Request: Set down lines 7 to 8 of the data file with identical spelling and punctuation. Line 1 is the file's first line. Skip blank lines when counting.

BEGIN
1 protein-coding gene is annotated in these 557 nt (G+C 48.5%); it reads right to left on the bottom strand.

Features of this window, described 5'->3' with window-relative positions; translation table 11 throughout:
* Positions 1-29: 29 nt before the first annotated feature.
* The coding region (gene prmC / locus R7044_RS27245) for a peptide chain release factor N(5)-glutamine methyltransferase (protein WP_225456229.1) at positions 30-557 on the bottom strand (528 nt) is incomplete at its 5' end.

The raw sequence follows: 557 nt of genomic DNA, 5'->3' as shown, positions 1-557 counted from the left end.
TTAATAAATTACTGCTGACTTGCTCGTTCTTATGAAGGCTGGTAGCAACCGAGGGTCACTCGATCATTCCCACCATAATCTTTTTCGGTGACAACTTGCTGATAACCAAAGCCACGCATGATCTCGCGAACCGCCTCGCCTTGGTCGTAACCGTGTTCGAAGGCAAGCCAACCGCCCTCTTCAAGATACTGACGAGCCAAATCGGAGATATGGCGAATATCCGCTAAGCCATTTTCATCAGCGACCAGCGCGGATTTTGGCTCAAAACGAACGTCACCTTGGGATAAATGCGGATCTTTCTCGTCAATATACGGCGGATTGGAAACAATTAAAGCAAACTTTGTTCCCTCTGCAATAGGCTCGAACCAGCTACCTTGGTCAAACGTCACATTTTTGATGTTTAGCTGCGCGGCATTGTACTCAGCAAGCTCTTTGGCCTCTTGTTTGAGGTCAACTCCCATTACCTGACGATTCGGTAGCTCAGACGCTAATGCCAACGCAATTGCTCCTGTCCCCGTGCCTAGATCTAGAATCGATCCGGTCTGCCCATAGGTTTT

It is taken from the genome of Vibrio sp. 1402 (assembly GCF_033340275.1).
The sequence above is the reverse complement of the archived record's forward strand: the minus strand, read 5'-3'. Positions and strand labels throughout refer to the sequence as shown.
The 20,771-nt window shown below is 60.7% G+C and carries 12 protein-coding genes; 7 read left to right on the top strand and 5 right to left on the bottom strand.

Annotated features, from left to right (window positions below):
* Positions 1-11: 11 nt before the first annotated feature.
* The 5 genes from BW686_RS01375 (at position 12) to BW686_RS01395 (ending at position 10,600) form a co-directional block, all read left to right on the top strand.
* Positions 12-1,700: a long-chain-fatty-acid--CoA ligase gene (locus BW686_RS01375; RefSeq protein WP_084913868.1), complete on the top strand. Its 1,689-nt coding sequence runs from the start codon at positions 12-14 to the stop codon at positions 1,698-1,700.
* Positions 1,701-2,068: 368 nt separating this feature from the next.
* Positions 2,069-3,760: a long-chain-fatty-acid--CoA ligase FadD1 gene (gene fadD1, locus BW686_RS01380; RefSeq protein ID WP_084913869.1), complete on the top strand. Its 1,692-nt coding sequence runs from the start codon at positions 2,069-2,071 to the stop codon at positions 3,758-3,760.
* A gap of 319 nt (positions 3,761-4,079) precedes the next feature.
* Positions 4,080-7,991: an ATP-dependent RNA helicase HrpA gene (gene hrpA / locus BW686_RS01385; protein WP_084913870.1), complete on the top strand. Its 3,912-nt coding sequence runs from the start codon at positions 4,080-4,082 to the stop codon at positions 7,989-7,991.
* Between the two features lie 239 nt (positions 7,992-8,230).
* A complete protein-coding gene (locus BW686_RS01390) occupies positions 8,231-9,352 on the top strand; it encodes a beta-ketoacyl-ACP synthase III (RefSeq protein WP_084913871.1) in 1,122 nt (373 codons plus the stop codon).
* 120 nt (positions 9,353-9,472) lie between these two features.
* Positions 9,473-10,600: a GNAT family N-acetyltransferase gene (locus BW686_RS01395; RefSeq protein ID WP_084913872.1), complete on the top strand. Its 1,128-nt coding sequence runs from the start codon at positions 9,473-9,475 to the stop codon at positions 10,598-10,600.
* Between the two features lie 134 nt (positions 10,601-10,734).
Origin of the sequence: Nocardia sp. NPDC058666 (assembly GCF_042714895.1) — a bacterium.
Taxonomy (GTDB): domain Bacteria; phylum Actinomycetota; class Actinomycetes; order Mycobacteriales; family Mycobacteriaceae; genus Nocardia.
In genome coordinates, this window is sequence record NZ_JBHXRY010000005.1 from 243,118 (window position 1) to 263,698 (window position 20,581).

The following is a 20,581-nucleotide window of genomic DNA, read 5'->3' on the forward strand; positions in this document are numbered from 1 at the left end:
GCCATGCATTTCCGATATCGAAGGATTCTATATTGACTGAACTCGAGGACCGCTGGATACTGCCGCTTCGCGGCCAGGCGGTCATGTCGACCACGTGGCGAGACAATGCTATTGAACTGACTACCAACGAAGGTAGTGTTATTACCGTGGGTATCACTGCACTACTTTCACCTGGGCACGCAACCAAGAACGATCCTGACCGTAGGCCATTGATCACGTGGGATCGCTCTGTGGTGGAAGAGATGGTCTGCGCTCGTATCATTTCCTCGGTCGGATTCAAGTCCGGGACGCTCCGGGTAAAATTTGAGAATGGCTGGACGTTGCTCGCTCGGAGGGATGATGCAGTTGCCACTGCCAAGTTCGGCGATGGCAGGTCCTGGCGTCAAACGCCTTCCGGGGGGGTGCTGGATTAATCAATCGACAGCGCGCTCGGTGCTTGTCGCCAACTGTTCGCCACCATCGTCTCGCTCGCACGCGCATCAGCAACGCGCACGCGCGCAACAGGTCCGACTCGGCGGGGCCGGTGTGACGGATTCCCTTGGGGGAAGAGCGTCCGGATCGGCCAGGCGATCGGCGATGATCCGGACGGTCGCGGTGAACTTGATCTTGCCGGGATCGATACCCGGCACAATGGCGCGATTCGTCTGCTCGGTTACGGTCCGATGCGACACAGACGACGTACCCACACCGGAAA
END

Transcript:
It is taken from the genome of Vibrio sp. 1402 (assembly GCF_033340275.1).
The sequence above is the reverse complement of the archived record's forward strand: the minus strand, read 5'-3'. Positions and strand labels throughout refer to the sequence as shown.